Above all, beauty.

Quiet, order, and above all, beauty. I love paying a visit to the enchanting, curated world of the Meg Cohen Design Shop at 59 Thompson Street, a quiet block in NYC’s SoHo. Light-as-air scarves, wraps, and dresses mingle with irresistible vintage finds in an array of intimate vignettes. And they really are finds—matchbox cars, La Dolce Vita–worthy sunglasses, Crayola-colored pottery—rediscovered and brought to light by this artist’s eye.

The visual merchandising, while not obvious to a visitor, nevertheless prompts one to roam the shop, lighting on luscious colors, soft textures, and witty graphics. I never walk in without finding something I must have, a monogrammed tie clip with my initials (coincidence!), hand-painted note cards, a near-transparent linen scarf. A Japanese visitor arrived before me and bought all the penny peanut bags. Take a tour.

Passamenterie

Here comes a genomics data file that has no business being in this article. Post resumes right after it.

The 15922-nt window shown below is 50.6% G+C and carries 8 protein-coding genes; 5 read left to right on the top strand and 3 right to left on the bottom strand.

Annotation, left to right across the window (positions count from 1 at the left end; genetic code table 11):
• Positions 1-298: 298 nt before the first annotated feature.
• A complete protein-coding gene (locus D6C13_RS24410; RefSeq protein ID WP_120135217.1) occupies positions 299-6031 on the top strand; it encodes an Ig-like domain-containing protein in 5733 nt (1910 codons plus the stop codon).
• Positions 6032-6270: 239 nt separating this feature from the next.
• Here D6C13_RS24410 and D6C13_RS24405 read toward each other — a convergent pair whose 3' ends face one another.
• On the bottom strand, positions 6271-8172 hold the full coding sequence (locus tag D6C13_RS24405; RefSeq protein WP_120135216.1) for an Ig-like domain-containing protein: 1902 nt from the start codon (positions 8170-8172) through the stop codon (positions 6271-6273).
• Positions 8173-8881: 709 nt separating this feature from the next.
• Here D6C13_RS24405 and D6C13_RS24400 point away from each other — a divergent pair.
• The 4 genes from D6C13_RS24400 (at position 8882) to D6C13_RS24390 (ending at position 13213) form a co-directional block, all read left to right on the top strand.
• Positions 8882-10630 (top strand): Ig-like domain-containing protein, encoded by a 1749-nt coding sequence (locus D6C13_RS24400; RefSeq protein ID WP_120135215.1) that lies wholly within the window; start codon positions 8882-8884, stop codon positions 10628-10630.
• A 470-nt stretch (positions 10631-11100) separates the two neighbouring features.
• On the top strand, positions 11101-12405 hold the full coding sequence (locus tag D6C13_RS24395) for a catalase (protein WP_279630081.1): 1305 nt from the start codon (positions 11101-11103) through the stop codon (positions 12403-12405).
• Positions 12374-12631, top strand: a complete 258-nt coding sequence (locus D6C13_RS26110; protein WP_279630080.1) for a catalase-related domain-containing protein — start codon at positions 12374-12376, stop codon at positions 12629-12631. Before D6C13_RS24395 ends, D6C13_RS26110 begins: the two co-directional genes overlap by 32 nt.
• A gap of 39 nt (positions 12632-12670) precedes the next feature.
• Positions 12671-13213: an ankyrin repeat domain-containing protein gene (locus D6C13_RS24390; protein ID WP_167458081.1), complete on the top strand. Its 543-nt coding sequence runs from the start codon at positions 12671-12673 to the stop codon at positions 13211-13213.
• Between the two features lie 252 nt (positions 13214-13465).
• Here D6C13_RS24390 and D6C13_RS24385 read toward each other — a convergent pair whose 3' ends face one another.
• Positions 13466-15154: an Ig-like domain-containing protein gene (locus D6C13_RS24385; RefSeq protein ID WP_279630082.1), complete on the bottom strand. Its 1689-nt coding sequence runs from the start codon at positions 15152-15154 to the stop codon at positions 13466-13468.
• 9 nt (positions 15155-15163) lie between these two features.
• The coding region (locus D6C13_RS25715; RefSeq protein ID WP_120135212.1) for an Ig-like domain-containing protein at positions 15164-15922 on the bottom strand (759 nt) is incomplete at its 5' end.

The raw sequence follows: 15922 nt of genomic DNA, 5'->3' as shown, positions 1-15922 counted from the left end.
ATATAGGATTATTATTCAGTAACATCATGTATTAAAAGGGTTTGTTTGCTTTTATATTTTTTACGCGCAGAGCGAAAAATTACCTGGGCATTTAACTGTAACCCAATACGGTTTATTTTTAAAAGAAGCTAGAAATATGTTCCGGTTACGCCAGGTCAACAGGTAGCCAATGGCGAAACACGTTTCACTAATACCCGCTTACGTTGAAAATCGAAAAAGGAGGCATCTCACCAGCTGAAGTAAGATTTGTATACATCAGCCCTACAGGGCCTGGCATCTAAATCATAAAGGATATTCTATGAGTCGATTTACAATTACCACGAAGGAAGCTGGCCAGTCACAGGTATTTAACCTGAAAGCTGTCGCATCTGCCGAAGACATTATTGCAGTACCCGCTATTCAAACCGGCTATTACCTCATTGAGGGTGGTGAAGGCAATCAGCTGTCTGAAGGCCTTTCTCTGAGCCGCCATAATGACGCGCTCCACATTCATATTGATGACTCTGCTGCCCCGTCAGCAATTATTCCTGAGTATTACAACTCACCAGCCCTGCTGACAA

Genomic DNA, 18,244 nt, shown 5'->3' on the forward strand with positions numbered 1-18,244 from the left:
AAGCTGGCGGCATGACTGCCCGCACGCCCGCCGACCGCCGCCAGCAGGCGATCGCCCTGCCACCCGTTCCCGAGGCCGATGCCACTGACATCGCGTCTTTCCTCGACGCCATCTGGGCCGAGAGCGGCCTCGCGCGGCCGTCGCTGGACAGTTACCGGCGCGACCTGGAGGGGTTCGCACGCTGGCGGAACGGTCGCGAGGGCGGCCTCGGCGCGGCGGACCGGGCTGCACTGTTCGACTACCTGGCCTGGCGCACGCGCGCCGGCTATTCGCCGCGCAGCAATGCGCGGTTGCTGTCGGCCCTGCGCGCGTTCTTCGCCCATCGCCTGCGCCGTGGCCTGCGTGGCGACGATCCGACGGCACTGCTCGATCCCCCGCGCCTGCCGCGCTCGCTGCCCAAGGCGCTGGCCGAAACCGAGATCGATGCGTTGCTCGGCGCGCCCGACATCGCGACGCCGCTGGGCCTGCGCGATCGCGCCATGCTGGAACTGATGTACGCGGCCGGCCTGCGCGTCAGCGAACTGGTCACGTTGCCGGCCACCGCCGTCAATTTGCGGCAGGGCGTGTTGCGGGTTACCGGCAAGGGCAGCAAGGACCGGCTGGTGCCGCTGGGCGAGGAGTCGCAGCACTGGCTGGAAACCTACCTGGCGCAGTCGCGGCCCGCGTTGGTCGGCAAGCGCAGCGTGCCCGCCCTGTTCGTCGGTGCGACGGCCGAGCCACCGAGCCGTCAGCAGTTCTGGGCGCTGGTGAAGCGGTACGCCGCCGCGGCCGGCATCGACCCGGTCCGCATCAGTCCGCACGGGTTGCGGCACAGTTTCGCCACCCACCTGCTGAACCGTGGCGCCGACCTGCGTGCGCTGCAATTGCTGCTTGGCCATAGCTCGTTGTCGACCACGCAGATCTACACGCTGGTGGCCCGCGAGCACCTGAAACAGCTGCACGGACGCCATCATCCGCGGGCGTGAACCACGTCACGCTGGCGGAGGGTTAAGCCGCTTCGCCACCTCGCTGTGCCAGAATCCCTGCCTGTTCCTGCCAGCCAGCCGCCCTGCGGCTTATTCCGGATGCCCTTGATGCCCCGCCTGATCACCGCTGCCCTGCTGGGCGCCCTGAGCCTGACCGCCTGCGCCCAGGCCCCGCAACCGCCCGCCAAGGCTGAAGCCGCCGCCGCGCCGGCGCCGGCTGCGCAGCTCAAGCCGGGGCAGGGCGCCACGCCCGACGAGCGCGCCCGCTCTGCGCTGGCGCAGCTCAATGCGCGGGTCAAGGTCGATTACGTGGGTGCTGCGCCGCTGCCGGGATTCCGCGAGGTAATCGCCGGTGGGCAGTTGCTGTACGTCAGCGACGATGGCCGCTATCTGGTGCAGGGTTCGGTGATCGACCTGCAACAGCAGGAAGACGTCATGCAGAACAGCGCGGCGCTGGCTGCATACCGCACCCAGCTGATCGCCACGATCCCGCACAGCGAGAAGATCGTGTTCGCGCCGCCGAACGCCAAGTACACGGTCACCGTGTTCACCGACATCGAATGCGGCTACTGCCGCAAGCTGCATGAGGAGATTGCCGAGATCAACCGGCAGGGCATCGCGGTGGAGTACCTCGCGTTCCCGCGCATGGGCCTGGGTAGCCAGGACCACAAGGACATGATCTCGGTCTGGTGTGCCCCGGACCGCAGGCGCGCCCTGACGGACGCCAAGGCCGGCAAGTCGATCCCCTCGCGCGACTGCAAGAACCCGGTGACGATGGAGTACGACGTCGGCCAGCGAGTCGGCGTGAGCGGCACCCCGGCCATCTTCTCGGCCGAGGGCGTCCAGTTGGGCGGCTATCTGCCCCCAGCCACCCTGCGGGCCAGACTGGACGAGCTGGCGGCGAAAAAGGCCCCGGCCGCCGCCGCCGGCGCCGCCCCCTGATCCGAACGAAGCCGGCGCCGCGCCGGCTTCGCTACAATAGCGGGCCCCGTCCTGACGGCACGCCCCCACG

In the West Thirties of New York City, dotted around the Garment District, can be found the remnants of fabric stores and trim shops, offering ribbon, buttons, and all kinds of notions and passamenterie for apparel. Remember the oversize fabric rose Sarah Jessica Parker wore in Sex in the City? You can find it at M&J Trimming on Sixth Avenue. The scarlet boa you glimpsed on the street in Chelsea Saturday night? You can find it here. As well as appliques replicating fried eggs with smiling faces, sequined birds of prey awaiting a jacket to be applied to, pointed studs leftover from Punk Rock days and so much more. I’m drawn to the ribbon and rickrack, their arrangement by hue an irresistible eye candy.